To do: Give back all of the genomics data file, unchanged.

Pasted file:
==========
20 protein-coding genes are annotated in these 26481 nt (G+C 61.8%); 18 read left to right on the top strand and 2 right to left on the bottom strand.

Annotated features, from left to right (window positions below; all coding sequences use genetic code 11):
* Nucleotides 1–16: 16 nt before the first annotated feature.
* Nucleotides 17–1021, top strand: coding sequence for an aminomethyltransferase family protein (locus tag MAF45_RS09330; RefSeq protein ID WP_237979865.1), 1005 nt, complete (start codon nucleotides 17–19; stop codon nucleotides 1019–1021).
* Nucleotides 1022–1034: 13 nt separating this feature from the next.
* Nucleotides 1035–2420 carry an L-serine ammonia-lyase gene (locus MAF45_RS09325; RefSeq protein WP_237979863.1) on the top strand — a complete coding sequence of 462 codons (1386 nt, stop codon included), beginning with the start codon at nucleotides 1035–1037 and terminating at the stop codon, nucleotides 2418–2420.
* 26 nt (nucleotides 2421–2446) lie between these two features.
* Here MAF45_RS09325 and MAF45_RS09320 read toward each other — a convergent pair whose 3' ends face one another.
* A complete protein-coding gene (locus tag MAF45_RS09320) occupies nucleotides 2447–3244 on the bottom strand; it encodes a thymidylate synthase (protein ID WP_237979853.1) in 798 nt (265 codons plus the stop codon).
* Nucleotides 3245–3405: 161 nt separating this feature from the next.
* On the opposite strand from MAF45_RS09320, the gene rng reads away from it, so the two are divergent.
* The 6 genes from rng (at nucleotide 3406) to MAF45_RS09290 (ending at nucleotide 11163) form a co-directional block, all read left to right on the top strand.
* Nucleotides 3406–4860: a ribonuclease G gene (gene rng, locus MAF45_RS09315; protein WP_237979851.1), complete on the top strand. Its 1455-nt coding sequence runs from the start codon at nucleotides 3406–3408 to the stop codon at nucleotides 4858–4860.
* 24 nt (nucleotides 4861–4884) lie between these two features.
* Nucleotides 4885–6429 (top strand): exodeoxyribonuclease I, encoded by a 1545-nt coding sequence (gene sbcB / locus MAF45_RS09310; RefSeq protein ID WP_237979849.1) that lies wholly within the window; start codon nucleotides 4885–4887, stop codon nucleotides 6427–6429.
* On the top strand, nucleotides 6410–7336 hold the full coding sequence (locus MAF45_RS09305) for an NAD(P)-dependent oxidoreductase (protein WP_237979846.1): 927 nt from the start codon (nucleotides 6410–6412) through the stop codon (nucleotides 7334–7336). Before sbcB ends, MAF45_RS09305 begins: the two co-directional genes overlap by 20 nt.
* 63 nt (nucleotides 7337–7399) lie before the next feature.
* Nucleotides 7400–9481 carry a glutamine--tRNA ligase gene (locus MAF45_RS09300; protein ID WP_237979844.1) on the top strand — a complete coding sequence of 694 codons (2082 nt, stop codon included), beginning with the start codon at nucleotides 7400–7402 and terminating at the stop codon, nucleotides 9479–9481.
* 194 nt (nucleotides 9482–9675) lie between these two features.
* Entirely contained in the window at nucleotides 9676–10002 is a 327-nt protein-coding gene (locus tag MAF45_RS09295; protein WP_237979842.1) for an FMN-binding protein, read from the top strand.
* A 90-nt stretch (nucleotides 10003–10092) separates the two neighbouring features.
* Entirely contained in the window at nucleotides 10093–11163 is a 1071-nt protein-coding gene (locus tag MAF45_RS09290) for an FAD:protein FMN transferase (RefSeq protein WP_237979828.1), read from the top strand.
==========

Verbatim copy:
20 protein-coding genes are annotated in these 26481 nt (G+C 61.8%); 18 read left to right on the top strand and 2 right to left on the bottom strand.

Annotated features, from left to right (window positions below; all coding sequences use genetic code 11):
* Nucleotides 1–16: 16 nt before the first annotated feature.
* Nucleotides 17–1021, top strand: coding sequence for an aminomethyltransferase family protein (locus tag MAF45_RS09330; RefSeq protein ID WP_237979865.1), 1005 nt, complete (start codon nucleotides 17–19; stop codon nucleotides 1019–1021).
* Nucleotides 1022–1034: 13 nt separating this feature from the next.
* Nucleotides 1035–2420 carry an L-serine ammonia-lyase gene (locus MAF45_RS09325; RefSeq protein WP_237979863.1) on the top strand — a complete coding sequence of 462 codons (1386 nt, stop codon included), beginning with the start codon at nucleotides 1035–1037 and terminating at the stop codon, nucleotides 2418–2420.
* 26 nt (nucleotides 2421–2446) lie between these two features.
* Here MAF45_RS09325 and MAF45_RS09320 read toward each other — a convergent pair whose 3' ends face one another.
* A complete protein-coding gene (locus tag MAF45_RS09320) occupies nucleotides 2447–3244 on the bottom strand; it encodes a thymidylate synthase (protein ID WP_237979853.1) in 798 nt (265 codons plus the stop codon).
* Nucleotides 3245–3405: 161 nt separating this feature from the next.
* On the opposite strand from MAF45_RS09320, the gene rng reads away from it, so the two are divergent.
* The 6 genes from rng (at nucleotide 3406) to MAF45_RS09290 (ending at nucleotide 11163) form a co-directional block, all read left to right on the top strand.
* Nucleotides 3406–4860: a ribonuclease G gene (gene rng, locus MAF45_RS09315; protein WP_237979851.1), complete on the top strand. Its 1455-nt coding sequence runs from the start codon at nucleotides 3406–3408 to the stop codon at nucleotides 4858–4860.
* 24 nt (nucleotides 4861–4884) lie between these two features.
* Nucleotides 4885–6429 (top strand): exodeoxyribonuclease I, encoded by a 1545-nt coding sequence (gene sbcB / locus MAF45_RS09310; RefSeq protein ID WP_237979849.1) that lies wholly within the window; start codon nucleotides 4885–4887, stop codon nucleotides 6427–6429.
* On the top strand, nucleotides 6410–7336 hold the full coding sequence (locus MAF45_RS09305) for an NAD(P)-dependent oxidoreductase (protein WP_237979846.1): 927 nt from the start codon (nucleotides 6410–6412) through the stop codon (nucleotides 7334–7336). Before sbcB ends, MAF45_RS09305 begins: the two co-directional genes overlap by 20 nt.
* 63 nt (nucleotides 7337–7399) lie before the next feature.
* Nucleotides 7400–9481 carry a glutamine--tRNA ligase gene (locus MAF45_RS09300; protein ID WP_237979844.1) on the top strand — a complete coding sequence of 694 codons (2082 nt, stop codon included), beginning with the start codon at nucleotides 7400–7402 and terminating at the stop codon, nucleotides 9479–9481.
* 194 nt (nucleotides 9482–9675) lie between these two features.
* Entirely contained in the window at nucleotides 9676–10002 is a 327-nt protein-coding gene (locus tag MAF45_RS09295; protein WP_237979842.1) for an FMN-binding protein, read from the top strand.
* A 90-nt stretch (nucleotides 10003–10092) separates the two neighbouring features.
* Entirely contained in the window at nucleotides 10093–11163 is a 1071-nt protein-coding gene (locus tag MAF45_RS09290) for an FAD:protein FMN transferase (RefSeq protein WP_237979828.1), read from the top strand.